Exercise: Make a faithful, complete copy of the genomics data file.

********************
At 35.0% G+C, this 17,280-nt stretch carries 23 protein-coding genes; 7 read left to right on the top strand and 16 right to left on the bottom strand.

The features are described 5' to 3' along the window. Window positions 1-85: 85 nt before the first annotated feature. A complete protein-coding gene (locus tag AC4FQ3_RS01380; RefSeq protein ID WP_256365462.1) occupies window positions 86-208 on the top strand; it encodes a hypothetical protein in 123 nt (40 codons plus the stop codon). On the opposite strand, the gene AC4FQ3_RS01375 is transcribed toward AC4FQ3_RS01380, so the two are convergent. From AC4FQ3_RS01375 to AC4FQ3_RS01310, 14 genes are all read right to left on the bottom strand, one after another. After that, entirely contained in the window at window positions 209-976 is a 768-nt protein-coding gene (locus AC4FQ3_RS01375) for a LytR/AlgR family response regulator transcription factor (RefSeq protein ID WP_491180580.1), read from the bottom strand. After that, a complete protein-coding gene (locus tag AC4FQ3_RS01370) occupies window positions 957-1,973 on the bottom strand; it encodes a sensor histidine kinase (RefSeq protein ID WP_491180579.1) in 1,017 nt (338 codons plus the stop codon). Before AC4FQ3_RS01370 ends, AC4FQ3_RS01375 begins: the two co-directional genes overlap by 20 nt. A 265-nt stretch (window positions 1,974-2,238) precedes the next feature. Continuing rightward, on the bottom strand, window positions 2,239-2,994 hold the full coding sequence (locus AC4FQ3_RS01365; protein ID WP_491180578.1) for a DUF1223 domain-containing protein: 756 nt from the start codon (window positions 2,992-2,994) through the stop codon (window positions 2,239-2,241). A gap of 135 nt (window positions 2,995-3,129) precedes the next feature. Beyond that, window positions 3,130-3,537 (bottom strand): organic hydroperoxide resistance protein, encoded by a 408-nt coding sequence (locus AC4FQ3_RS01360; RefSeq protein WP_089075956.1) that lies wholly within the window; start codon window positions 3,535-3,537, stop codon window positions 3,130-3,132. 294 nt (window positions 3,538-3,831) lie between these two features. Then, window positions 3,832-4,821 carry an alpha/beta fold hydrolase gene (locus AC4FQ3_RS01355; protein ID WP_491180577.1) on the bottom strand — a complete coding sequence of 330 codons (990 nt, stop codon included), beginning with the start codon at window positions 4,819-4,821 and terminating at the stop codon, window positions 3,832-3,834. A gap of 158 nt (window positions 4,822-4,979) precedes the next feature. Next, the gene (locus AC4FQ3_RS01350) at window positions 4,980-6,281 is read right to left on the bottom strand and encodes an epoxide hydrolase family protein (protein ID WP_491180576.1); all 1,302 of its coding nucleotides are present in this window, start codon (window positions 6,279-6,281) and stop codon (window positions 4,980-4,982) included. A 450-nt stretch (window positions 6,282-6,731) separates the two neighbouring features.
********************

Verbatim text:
At 35.0% G+C, this 17,280-nt stretch carries 23 protein-coding genes; 7 read left to right on the top strand and 16 right to left on the bottom strand.

The features are described 5' to 3' along the window. Window positions 1-85: 85 nt before the first annotated feature. A complete protein-coding gene (locus tag AC4FQ3_RS01380; RefSeq protein ID WP_256365462.1) occupies window positions 86-208 on the top strand; it encodes a hypothetical protein in 123 nt (40 codons plus the stop codon). On the opposite strand, the gene AC4FQ3_RS01375 is transcribed toward AC4FQ3_RS01380, so the two are convergent. From AC4FQ3_RS01375 to AC4FQ3_RS01310, 14 genes are all read right to left on the bottom strand, one after another. After that, entirely contained in the window at window positions 209-976 is a 768-nt protein-coding gene (locus AC4FQ3_RS01375) for a LytR/AlgR family response regulator transcription factor (RefSeq protein ID WP_491180580.1), read from the bottom strand. After that, a complete protein-coding gene (locus tag AC4FQ3_RS01370) occupies window positions 957-1,973 on the bottom strand; it encodes a sensor histidine kinase (RefSeq protein ID WP_491180579.1) in 1,017 nt (338 codons plus the stop codon). Before AC4FQ3_RS01370 ends, AC4FQ3_RS01375 begins: the two co-directional genes overlap by 20 nt. A 265-nt stretch (window positions 1,974-2,238) precedes the next feature. Continuing rightward, on the bottom strand, window positions 2,239-2,994 hold the full coding sequence (locus AC4FQ3_RS01365; protein ID WP_491180578.1) for a DUF1223 domain-containing protein: 756 nt from the start codon (window positions 2,992-2,994) through the stop codon (window positions 2,239-2,241). A gap of 135 nt (window positions 2,995-3,129) precedes the next feature. Beyond that, window positions 3,130-3,537 (bottom strand): organic hydroperoxide resistance protein, encoded by a 408-nt coding sequence (locus AC4FQ3_RS01360; RefSeq protein WP_089075956.1) that lies wholly within the window; start codon window positions 3,535-3,537, stop codon window positions 3,130-3,132. 294 nt (window positions 3,538-3,831) lie between these two features. Then, window positions 3,832-4,821 carry an alpha/beta fold hydrolase gene (locus AC4FQ3_RS01355; protein ID WP_491180577.1) on the bottom strand — a complete coding sequence of 330 codons (990 nt, stop codon included), beginning with the start codon at window positions 4,819-4,821 and terminating at the stop codon, window positions 3,832-3,834. A gap of 158 nt (window positions 4,822-4,979) precedes the next feature. Next, the gene (locus AC4FQ3_RS01350) at window positions 4,980-6,281 is read right to left on the bottom strand and encodes an epoxide hydrolase family protein (protein ID WP_491180576.1); all 1,302 of its coding nucleotides are present in this window, start codon (window positions 6,279-6,281) and stop codon (window positions 4,980-4,982) included. A 450-nt stretch (window positions 6,282-6,731) separates the two neighbouring features.